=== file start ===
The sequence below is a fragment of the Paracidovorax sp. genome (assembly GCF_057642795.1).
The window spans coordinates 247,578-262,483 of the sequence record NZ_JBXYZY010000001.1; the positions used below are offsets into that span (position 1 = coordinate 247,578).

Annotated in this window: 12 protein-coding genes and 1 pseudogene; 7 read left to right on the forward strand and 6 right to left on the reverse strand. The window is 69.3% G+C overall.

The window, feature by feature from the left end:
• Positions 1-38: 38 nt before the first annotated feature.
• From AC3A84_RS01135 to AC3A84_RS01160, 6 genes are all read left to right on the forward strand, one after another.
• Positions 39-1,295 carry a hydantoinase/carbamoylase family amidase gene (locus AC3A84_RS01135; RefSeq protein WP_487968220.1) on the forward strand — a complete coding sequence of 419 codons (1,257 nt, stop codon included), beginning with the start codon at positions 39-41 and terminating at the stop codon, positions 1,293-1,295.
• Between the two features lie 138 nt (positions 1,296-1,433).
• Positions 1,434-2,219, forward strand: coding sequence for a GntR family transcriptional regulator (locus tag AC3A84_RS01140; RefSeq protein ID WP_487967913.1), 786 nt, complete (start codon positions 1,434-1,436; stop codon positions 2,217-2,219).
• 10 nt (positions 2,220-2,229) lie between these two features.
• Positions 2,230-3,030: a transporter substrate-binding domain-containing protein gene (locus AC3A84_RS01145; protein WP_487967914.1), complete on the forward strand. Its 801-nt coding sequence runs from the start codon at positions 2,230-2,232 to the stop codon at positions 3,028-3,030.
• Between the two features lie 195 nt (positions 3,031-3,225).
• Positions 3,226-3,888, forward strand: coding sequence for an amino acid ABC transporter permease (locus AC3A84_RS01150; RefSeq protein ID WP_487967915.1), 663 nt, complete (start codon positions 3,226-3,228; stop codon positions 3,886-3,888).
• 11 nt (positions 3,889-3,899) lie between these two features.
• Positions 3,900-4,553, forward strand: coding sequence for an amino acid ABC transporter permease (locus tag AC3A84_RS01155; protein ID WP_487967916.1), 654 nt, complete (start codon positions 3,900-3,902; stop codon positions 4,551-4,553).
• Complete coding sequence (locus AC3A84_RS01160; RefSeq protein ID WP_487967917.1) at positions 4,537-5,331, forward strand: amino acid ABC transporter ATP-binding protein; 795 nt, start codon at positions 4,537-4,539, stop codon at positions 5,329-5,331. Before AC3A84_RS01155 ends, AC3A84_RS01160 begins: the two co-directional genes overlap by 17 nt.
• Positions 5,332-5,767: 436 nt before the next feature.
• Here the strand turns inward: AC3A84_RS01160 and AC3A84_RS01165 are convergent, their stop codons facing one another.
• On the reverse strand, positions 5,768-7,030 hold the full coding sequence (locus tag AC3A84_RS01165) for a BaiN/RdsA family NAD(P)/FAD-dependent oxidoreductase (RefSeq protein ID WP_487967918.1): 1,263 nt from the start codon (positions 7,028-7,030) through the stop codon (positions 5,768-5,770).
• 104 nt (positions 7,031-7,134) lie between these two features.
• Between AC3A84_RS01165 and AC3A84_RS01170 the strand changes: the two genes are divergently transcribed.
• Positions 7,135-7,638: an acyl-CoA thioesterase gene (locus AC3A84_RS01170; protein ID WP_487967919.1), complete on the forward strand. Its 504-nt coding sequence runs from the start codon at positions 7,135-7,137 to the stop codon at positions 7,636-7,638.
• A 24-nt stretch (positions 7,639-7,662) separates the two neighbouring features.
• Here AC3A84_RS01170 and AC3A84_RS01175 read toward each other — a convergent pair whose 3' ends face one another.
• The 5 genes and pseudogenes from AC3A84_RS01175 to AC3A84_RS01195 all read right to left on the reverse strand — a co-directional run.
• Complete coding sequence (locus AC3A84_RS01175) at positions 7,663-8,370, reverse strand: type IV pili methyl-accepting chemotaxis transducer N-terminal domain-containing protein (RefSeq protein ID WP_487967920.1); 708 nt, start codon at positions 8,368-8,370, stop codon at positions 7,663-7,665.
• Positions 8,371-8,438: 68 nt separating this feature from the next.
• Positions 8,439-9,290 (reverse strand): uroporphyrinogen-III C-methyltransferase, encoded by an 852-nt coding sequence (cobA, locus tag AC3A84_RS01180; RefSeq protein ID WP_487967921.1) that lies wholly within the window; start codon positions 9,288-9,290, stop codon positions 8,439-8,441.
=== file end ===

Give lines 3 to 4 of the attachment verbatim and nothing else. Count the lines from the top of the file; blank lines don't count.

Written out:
Annotated in this window: 12 protein-coding genes and 1 pseudogene; 7 read left to right on the forward strand and 6 right to left on the reverse strand. The window is 69.3% G+C overall.

The window, feature by feature from the left end: